J. Scott Applewhite/ASSOCIATED PRESS
President Obama posed with a volunteer at a MLK Jr. holiday community service project in Washington, DC.
President Obama posed with a volunteer at a MLK Jr. holiday community service project in Washington, DC. J. Scott Applewhite/ASSOCIATED PRESS
How's President Obama doing in terms of keeping all those campaign promises he made back in 2008?
Bill Adair, editor of PolitiFact, the political fact-checking outfit, says Obama has what he called an "astounding" success rate, keeping 26 percent of his promises.
But in a discussion with Morning Edition host Steve Inskeep airing Wednesday, Adair says Obama's batting average should fall, now that he must contend with a Republican-controlled House.
An excerpt from their conversation:
STEVE: You said more than 500 promises are being tracked that were made by President Obama in 2008?
ADAIR: Five hundred and six. It's just an astounding number, everything from promises to families who have autistic children to wildfires to climate change.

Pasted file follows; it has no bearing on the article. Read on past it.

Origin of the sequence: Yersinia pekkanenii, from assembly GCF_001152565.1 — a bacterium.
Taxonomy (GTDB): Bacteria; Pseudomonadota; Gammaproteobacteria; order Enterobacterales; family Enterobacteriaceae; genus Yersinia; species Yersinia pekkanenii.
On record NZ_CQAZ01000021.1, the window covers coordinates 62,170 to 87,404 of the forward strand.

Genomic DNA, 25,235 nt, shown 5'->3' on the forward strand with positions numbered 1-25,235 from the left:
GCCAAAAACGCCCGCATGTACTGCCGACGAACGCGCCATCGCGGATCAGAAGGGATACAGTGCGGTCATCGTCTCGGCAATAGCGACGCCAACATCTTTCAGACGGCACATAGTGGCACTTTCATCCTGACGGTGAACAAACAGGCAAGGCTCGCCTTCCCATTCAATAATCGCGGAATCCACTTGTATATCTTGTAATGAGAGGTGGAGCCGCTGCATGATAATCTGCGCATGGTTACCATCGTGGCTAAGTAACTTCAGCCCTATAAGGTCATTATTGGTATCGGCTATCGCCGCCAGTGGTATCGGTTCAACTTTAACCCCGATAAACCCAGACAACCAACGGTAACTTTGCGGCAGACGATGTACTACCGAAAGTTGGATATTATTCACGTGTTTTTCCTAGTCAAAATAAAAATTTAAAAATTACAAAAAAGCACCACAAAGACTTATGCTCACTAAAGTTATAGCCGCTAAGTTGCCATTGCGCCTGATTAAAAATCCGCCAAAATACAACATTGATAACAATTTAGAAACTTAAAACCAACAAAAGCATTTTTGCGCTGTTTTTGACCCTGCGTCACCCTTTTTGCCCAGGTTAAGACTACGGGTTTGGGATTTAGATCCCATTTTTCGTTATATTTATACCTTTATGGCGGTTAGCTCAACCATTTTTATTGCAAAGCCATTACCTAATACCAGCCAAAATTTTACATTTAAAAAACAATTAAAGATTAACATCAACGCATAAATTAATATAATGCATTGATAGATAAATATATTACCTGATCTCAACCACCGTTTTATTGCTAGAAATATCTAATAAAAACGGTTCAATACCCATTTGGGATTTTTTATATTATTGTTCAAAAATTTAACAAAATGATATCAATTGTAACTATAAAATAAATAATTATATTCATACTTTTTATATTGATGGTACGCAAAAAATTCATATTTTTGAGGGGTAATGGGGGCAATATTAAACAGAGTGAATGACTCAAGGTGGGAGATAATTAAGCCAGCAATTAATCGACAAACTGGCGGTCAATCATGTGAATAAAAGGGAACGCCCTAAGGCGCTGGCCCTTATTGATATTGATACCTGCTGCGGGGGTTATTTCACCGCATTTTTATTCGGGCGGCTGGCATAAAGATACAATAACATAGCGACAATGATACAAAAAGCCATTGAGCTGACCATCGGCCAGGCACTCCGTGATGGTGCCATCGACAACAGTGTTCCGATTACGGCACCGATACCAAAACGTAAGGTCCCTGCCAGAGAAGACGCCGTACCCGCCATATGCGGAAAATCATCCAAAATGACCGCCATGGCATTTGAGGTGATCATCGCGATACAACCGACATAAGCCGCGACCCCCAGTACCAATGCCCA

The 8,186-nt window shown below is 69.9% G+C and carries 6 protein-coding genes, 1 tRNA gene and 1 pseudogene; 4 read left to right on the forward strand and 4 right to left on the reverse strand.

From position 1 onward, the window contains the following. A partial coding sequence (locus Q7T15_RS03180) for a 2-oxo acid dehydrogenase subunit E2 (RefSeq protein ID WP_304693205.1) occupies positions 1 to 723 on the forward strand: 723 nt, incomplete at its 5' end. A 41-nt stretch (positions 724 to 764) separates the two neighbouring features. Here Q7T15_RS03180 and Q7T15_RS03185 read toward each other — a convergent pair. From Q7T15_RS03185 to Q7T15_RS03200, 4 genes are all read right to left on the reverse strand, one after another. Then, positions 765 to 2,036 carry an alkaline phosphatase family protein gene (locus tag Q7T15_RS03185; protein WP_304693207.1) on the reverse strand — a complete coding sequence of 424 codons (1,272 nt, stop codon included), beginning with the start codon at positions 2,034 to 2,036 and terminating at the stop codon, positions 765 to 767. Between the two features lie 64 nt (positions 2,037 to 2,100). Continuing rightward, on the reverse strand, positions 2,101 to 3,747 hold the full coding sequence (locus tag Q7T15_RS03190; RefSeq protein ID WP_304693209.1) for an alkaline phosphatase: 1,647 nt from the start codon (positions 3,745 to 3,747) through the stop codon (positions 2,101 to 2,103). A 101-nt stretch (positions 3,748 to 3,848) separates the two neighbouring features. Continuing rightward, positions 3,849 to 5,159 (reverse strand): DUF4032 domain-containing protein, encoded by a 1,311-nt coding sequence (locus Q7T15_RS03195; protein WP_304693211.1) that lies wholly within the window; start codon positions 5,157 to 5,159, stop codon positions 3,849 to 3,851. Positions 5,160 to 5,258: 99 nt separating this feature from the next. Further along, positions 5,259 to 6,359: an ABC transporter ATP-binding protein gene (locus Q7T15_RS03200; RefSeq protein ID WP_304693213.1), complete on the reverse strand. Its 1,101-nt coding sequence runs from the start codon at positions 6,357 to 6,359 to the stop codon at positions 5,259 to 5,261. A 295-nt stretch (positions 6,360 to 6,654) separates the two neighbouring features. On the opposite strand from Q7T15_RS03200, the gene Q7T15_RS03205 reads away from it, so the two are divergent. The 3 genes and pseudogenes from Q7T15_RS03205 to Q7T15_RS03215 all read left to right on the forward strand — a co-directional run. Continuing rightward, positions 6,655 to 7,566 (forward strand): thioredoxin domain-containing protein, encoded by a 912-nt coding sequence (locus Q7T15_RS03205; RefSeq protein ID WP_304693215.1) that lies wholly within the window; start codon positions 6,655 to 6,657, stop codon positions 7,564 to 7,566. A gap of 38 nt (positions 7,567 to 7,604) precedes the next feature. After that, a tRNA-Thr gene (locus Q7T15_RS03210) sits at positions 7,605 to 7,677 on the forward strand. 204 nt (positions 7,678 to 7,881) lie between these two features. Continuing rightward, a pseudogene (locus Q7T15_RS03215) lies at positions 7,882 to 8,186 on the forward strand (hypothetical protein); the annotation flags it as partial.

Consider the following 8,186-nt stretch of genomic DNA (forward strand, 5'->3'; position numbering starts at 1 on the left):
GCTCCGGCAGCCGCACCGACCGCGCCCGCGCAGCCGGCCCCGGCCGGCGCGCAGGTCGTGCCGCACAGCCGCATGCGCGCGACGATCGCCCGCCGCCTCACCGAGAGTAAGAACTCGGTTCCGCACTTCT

STEVE: So how's he doing, 506 promises, we're midway through his term?
ADAIR: He's doing well. You have to recognize that on many of his major initiatives, he has kept promises. About removing troops from Iraq and putting additional troops into Afghanistan.
He's also made tremendous progress through the economic stimulus bill which kept many of the promises he made. Overall, he's kept 26 percent of the 506 promises. We've rated 8 percent "compromise" and 7 percent "promise broken."
STEVE: Promise broken. Some people will point to the extension of President Bush's tax cuts. That was something that he was against, tax cuts for the wealthy, that is.
ADAIR: Yeah, and that was one that we just rated broken in December. And I think this is the new reality. Because Obama has to compromise more to get things done, he just can't get things through with partisan muscle. I think we're going to see more promises broken.
We're also going to see a lot of his smaller promises that we've rated in the works that are going to go to "stalled" or even "promise broken" because he doesn't have control of the House committees anymore.
As for Republicans, will they get a big "promise kept" if the House votes, as expected, to approve health care law repeal legislation?
Er, no, says Adair who explains his rationale thusly:
ADAIR: That one will go to works. The promise is repeal the law. And the vote (Wednesday) won't repeal the law. It's just the vote of one House of Congress and it would then, of course, have to go to the Senate. So at this point, the Republicans will make progress (Wednesday.) It just won't be the final word on that promise.